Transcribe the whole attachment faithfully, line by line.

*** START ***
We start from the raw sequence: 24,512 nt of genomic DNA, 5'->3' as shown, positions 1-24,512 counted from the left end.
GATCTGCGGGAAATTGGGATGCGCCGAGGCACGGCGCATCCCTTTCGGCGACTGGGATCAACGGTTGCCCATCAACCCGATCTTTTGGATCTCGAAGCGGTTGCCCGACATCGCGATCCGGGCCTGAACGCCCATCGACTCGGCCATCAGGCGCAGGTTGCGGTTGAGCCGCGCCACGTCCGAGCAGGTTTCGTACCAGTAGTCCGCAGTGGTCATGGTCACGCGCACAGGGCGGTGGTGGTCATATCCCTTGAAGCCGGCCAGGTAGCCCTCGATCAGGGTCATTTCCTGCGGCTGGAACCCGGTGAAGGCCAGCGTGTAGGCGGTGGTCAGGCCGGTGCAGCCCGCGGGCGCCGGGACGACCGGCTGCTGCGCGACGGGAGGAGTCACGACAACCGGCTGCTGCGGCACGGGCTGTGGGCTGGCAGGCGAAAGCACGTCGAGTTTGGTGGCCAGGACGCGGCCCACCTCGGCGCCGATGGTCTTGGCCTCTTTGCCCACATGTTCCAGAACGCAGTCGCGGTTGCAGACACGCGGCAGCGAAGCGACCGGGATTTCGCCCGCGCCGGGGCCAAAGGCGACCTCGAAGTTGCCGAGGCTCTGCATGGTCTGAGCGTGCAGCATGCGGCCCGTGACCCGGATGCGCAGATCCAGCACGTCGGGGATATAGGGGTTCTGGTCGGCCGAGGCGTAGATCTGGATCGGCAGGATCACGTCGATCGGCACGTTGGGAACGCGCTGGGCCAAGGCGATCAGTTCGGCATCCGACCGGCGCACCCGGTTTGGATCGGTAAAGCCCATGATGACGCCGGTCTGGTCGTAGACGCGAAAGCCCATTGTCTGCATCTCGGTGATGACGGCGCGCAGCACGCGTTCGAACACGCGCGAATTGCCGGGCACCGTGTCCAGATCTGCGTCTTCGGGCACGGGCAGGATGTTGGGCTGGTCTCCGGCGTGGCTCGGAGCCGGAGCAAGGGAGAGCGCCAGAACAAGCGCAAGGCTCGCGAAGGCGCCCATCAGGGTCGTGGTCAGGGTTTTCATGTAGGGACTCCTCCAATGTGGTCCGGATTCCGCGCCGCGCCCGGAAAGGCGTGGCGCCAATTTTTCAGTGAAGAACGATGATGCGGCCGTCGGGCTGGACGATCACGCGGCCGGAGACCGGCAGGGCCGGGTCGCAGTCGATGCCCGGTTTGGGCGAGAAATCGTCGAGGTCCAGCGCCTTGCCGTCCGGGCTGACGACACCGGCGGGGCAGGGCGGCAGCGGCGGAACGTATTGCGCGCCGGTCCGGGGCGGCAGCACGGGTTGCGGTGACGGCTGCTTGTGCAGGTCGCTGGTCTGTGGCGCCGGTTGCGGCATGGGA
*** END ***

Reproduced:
We start from the raw sequence: 24,512 nt of genomic DNA, 5'->3' as shown, positions 1-24,512 counted from the left end.
GATCTGCGGGAAATTGGGATGCGCCGAGGCACGGCGCATCCCTTTCGGCGACTGGGATCAACGGTTGCCCATCAACCCGATCTTTTGGATCTCGAAGCGGTTGCCCGACATCGCGATCCGGGCCTGAACGCCCATCGACTCGGCCATCAGGCGCAGGTTGCGGTTGAGCCGCGCCACGTCCGAGCAGGTTTCGTACCAGTAGTCCGCAGTGGTCATGGTCACGCGCACAGGGCGGTGGTGGTCATATCCCTTGAAGCCGGCCAGGTAGCCCTCGATCAGGGTCATTTCCTGCGGCTGGAACCCGGTGAAGGCCAGCGTGTAGGCGGTGGTCAGGCCGGTGCAGCCCGCGGGCGCCGGGACGACCGGCTGCTGCGCGACGGGAGGAGTCACGACAACCGGCTGCTGCGGCACGGGCTGTGGGCTGGCAGGCGAAAGCACGTCGAGTTTGGTGGCCAGGACGCGGCCCACCTCGGCGCCGATGGTCTTGGCCTCTTTGCCCACATGTTCCAGAACGCAGTCGCGGTTGCAGACACGCGGCAGCGAAGCGACCGGGATTTCGCCCGCGCCGGGGCCAAAGGCGACCTCGAAGTTGCCGAGGCTCTGCATGGTCTGAGCGTGCAGCATGCGGCCCGTGACCCGGATGCGCAGATCCAGCACGTCGGGGATATAGGGGTTCTGGTCGGCCGAGGCGTAGATCTGGATCGGCAGGATCACGTCGATCGGCACGTTGGGAACGCGCTGGGCCAAGGCGATCAGTTCGGCATCCGACCGGCGCACCCGGTTTGGATCGGTAAAGCCCATGATGACGCCGGTCTGGTCGTAGACGCGAAAGCCCATTGTCTGCATCTCGGTGATGACGGCGCGCAGCACGCGTTCGAACACGCGCGAATTGCCGGGCACCGTGTCCAGATCTGCGTCTTCGGGCACGGGCAGGATGTTGGGCTGGTCTCCGGCGTGGCTCGGAGCCGGAGCAAGGGAGAGCGCCAGAACAAGCGCAAGGCTCGCGAAGGCGCCCATCAGGGTCGTGGTCAGGGTTTTCATGTAGGGACTCCTCCAATGTGGTCCGGATTCCGCGCCGCGCCCGGAAAGGCGTGGCGCCAATTTTTCAGTGAAGAACGATGATGCGGCCGTCGGGCTGGACGATCACGCGGCCGGAGACCGGCAGGGCCGGGTCGCAGTCGATGCCCGGTTTGGGCGAGAAATCGTCGAGGTCCAGCGCCTTGCCGTCCGGGCTGACGACACCGGCGGGGCAGGGCGGCAGCGGCGGAACGTATTGCGCGCCGGTCCGGGGCGGCAGCACGGGTTGCGGTGACGGCTGCTTGTGCAGGTCGCTGGTCTGTGGCGCCGGTTGCGGCATGGGA